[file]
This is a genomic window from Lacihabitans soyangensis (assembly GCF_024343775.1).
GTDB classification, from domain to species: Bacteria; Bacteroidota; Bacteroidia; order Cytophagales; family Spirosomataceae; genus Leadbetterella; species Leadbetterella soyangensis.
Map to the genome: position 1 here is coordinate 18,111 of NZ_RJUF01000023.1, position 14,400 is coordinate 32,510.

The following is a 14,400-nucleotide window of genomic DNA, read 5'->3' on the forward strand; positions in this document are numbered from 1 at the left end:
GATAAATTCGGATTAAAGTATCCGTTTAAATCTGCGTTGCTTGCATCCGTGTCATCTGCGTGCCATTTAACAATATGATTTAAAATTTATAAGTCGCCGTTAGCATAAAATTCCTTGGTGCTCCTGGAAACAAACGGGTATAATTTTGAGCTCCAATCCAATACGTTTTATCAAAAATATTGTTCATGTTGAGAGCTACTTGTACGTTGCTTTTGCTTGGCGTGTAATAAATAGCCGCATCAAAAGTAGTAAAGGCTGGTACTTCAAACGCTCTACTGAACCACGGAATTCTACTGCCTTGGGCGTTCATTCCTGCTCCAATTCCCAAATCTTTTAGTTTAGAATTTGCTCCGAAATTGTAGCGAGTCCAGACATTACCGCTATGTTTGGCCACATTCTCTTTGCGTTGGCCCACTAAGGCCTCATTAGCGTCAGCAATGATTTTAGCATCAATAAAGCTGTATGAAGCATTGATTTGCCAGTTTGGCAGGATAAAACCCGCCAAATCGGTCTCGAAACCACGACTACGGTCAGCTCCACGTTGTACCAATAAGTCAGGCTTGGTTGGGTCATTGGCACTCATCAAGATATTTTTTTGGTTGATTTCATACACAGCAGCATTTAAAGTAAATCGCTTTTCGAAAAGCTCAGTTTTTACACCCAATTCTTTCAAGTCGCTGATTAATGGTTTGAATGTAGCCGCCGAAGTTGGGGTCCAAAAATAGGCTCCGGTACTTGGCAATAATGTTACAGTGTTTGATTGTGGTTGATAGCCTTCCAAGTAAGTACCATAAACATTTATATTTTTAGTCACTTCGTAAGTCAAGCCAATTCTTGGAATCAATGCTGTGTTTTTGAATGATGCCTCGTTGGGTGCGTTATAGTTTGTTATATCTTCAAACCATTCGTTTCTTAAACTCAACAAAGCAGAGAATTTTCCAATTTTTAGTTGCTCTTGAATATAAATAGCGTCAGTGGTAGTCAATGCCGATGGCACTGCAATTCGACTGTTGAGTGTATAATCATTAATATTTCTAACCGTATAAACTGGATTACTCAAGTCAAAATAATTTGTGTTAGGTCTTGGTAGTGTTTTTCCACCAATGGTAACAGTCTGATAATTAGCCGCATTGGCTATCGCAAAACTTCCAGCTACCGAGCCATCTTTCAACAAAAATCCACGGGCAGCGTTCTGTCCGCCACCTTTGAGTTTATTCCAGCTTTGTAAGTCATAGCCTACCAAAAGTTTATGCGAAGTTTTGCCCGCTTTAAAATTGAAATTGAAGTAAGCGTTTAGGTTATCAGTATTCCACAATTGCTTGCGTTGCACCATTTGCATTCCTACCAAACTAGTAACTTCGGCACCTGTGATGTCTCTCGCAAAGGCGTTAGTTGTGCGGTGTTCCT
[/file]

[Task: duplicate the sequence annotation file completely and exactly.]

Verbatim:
This is a genomic window from Lacihabitans soyangensis (assembly GCF_024343775.1).
GTDB classification, from domain to species: Bacteria; Bacteroidota; Bacteroidia; order Cytophagales; family Spirosomataceae; genus Leadbetterella; species Leadbetterella soyangensis.
Map to the genome: position 1 here is coordinate 18,111 of NZ_RJUF01000023.1, position 14,400 is coordinate 32,510.

The following is a 14,400-nucleotide window of genomic DNA, read 5'->3' on the forward strand; positions in this document are numbered from 1 at the left end:
GATAAATTCGGATTAAAGTATCCGTTTAAATCTGCGTTGCTTGCATCCGTGTCATCTGCGTGCCATTTAACAATATGATTTAAAATTTATAAGTCGCCGTTAGCATAAAATTCCTTGGTGCTCCTGGAAACAAACGGGTATAATTTTGAGCTCCAATCCAATACGTTTTATCAAAAATATTGTTCATGTTGAGAGCTACTTGTACGTTGCTTTTGCTTGGCGTGTAATAAATAGCCGCATCAAAAGTAGTAAAGGCTGGTACTTCAAACGCTCTACTGAACCACGGAATTCTACTGCCTTGGGCGTTCATTCCTGCTCCAATTCCCAAATCTTTTAGTTTAGAATTTGCTCCGAAATTGTAGCGAGTCCAGACATTACCGCTATGTTTGGCCACATTCTCTTTGCGTTGGCCCACTAAGGCCTCATTAGCGTCAGCAATGATTTTAGCATCAATAAAGCTGTATGAAGCATTGATTTGCCAGTTTGGCAGGATAAAACCCGCCAAATCGGTCTCGAAACCACGACTACGGTCAGCTCCACGTTGTACCAATAAGTCAGGCTTGGTTGGGTCATTGGCACTCATCAAGATATTTTTTTGGTTGATTTCATACACAGCAGCATTTAAAGTAAATCGCTTTTCGAAAAGCTCAGTTTTTACACCCAATTCTTTCAAGTCGCTGATTAATGGTTTGAATGTAGCCGCCGAAGTTGGGGTCCAAAAATAGGCTCCGGTACTTGGCAATAATGTTACAGTGTTTGATTGTGGTTGATAGCCTTCCAAGTAAGTACCATAAACATTTATATTTTTAGTCACTTCGTAAGTCAAGCCAATTCTTGGAATCAATGCTGTGTTTTTGAATGATGCCTCGTTGGGTGCGTTATAGTTTGTTATATCTTCAAACCATTCGTTTCTTAAACTCAACAAAGCAGAGAATTTTCCAATTTTTAGTTGCTCTTGAATATAAATAGCGTCAGTGGTAGTCAATGCCGATGGCACTGCAATTCGACTGTTGAGTGTATAATCATTAATATTTCTAACCGTATAAACTGGATTACTCAAGTCAAAATAATTTGTGTTAGGTCTTGGTAGTGTTTTTCCACCAATGGTAACAGTCTGATAATTAGCCGCATTGGCTATCGCAAAACTTCCAGCTACCGAGCCATCTTTCAACAAAAATCCACGGGCAGCGTTCTGTCCGCCACCTTTGAGTTTATTCCAGCTTTGTAAGTCATAGCCTACCAAAAGTTTATGCGAAGTTTTGCCCGCTTTAAAATTGAAATTGAAGTAAGCGTTTAGGTTATCAGTATTCCACAATTGCTTGCGTTGCACCATTTGCATTCCTACCAAACTAGTAACTTCGGCACCTGTGATGTCTCTCGCAAAGGCGTTAGTTGTGCGGTGTTCCT